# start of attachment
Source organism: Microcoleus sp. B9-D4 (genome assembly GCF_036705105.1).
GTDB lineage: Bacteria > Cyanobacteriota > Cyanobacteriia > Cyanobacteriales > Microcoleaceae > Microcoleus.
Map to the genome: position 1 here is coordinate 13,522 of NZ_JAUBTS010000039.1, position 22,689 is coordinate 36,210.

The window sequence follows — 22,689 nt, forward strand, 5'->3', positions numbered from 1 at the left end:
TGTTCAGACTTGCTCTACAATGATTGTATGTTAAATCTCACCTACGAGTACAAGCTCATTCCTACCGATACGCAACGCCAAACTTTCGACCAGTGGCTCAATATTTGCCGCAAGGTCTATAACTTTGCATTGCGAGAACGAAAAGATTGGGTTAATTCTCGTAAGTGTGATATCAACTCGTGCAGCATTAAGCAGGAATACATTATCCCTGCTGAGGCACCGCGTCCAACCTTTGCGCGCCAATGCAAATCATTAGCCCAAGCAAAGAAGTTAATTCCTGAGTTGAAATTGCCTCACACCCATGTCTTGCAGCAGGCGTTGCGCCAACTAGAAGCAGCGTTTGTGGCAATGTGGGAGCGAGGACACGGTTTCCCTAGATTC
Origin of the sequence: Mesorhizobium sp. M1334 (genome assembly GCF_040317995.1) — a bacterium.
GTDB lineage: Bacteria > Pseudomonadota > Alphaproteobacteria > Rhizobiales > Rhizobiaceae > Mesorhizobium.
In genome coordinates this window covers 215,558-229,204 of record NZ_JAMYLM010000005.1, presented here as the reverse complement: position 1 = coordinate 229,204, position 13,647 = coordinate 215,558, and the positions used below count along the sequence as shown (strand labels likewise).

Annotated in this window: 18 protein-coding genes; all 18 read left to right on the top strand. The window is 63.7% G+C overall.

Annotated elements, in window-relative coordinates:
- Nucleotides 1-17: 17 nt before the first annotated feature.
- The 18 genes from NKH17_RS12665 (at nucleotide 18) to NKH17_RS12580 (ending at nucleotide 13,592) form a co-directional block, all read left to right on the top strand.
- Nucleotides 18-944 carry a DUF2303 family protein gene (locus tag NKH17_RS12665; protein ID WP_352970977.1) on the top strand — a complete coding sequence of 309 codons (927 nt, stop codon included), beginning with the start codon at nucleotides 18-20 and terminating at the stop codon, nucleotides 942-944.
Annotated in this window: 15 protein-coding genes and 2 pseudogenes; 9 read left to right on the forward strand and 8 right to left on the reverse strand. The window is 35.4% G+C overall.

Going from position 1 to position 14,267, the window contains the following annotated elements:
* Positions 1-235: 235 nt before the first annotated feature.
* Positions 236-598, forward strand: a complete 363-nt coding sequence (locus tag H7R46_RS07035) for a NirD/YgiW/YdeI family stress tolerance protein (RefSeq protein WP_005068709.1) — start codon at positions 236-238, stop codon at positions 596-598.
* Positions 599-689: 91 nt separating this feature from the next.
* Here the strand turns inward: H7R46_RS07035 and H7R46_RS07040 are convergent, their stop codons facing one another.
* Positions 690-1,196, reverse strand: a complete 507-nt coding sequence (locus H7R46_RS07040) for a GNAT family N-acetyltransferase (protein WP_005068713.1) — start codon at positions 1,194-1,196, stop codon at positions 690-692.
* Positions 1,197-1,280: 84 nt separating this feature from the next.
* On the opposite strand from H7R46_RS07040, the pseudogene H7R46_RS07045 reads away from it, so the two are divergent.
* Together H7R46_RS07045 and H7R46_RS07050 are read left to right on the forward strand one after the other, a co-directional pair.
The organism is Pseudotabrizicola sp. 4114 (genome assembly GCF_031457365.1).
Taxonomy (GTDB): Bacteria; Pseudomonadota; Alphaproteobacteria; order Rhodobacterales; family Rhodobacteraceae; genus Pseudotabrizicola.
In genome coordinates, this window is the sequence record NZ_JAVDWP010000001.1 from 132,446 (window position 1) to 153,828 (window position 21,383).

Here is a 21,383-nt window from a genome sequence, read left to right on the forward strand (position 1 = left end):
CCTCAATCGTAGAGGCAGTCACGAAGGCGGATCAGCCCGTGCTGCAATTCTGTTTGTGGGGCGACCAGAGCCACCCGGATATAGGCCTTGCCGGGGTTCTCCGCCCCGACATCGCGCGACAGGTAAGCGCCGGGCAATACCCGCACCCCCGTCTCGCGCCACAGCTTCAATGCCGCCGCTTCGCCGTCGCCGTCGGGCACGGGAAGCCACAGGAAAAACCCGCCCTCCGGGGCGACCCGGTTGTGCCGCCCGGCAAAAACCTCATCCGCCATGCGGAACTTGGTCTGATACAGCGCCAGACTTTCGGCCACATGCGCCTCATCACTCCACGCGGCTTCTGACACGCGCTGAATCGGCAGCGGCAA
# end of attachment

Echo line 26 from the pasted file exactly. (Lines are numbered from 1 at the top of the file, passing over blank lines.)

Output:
In genome coordinates, this window is the sequence record NZ_JAVDWP010000001.1 from 132,446 (window position 1) to 153,828 (window position 21,383).